Supercritical Fluids

Supercritical Fluids (SCFs) are compounds at temperatures and pressures above the compound’s critical temperature and critical pressure.   SCFs are tunable and green solvents, provide interesting reaction environments and unique energy transfer opportunities.


Carbon dioxide is the most widely used and explored SCF owing to its critical conditions (304 K and 74 bar), low cost and that it is not flammable or toxic. 


SCFs are a single phase with properties that lie between the properties of typical gases and that of typical liquids.  Gaseous carbon dioxide (at 298 K and 1 atm) has a density of 1.8 kg/m3.  Liquid carbon dioxide (at 298 K and 100 bar) has a density of 818.88 kg/m3. Supercritical carbon dioxide’s density can be tuned (at 350 K and 80 bar it is 164 kg/m3 while it is 941 kg/m3 at 305 K and 300 bar).  This density shift over narrow temperature and pressure changes is key to many of the opportunities associated with SCF applications.  SCF Properties for more.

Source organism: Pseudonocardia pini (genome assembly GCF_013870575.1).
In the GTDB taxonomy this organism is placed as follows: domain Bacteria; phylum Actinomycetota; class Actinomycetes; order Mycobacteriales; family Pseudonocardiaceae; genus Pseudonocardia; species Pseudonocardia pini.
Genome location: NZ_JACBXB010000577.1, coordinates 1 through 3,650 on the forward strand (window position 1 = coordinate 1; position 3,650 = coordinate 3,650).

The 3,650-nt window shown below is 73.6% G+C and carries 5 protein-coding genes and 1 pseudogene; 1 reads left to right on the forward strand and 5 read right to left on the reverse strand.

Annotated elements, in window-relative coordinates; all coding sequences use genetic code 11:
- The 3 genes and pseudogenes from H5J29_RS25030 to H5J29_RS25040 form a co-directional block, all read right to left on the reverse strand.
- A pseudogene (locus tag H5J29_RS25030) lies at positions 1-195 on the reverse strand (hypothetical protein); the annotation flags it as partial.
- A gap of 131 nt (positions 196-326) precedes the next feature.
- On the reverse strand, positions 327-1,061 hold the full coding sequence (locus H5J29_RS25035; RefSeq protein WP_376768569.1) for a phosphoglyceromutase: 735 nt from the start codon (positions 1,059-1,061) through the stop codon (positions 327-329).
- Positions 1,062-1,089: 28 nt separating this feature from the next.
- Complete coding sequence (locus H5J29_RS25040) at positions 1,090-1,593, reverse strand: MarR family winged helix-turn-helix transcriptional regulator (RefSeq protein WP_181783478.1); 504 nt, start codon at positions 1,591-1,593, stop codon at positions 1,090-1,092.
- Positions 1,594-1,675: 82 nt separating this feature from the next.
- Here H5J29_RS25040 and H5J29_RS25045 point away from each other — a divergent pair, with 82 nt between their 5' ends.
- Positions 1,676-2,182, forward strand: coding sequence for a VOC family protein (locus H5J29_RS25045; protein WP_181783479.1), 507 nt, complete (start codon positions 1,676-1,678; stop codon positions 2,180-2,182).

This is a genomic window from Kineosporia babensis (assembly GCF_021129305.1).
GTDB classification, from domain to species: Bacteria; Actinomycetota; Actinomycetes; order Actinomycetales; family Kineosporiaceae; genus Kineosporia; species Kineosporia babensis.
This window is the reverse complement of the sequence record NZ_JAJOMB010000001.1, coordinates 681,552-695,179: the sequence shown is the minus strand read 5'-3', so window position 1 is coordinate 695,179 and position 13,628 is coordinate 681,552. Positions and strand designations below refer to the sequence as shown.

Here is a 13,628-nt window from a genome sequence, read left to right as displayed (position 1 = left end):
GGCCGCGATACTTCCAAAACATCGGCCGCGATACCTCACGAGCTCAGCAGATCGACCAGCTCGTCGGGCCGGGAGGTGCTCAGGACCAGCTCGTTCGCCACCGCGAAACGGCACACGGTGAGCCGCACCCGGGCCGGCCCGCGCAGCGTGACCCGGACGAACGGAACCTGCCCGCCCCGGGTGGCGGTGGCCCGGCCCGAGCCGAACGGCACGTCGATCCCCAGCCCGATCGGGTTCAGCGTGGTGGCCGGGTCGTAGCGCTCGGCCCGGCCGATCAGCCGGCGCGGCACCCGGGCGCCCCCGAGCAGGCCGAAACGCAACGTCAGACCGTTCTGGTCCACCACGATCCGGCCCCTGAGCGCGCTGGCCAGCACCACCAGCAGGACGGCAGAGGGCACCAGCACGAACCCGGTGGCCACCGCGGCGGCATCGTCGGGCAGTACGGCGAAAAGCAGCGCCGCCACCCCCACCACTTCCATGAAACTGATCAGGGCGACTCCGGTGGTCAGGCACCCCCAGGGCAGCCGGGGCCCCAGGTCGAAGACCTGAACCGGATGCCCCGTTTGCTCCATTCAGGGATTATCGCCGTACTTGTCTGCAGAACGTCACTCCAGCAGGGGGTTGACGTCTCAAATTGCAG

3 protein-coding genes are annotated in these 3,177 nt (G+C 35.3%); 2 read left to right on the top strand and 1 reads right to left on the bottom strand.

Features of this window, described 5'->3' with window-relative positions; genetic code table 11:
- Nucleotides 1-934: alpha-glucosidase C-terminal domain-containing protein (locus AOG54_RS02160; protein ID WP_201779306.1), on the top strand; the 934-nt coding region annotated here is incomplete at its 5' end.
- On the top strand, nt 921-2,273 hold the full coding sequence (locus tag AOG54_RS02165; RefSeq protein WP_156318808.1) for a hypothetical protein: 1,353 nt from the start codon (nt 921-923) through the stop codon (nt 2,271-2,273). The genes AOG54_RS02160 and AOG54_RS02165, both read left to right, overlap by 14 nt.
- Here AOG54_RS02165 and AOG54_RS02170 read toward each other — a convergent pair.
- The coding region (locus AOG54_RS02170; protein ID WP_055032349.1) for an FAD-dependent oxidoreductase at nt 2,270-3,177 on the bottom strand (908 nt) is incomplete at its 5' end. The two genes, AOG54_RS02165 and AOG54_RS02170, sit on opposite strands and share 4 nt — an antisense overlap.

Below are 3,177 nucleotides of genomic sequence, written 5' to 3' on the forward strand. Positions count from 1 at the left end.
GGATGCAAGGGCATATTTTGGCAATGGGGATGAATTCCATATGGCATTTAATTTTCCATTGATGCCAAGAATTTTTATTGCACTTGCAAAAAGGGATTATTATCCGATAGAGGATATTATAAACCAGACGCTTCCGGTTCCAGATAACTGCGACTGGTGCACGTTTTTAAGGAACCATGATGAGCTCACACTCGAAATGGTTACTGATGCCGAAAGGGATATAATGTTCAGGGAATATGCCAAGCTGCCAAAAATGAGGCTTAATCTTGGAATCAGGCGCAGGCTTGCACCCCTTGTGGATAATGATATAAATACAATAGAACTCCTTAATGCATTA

SCF property tunability extends well beyond density.  Density, enthalpy, entropy, diffusivity, viscosity, solubility and more depend on the selected SCF and on the operating conditions of temperature and pressure.  This tunability presents an opportunity for the development of a wide range of applications.  However, exploration of potential opportunities requires considerable data and is aided by models to bridge gaps.    



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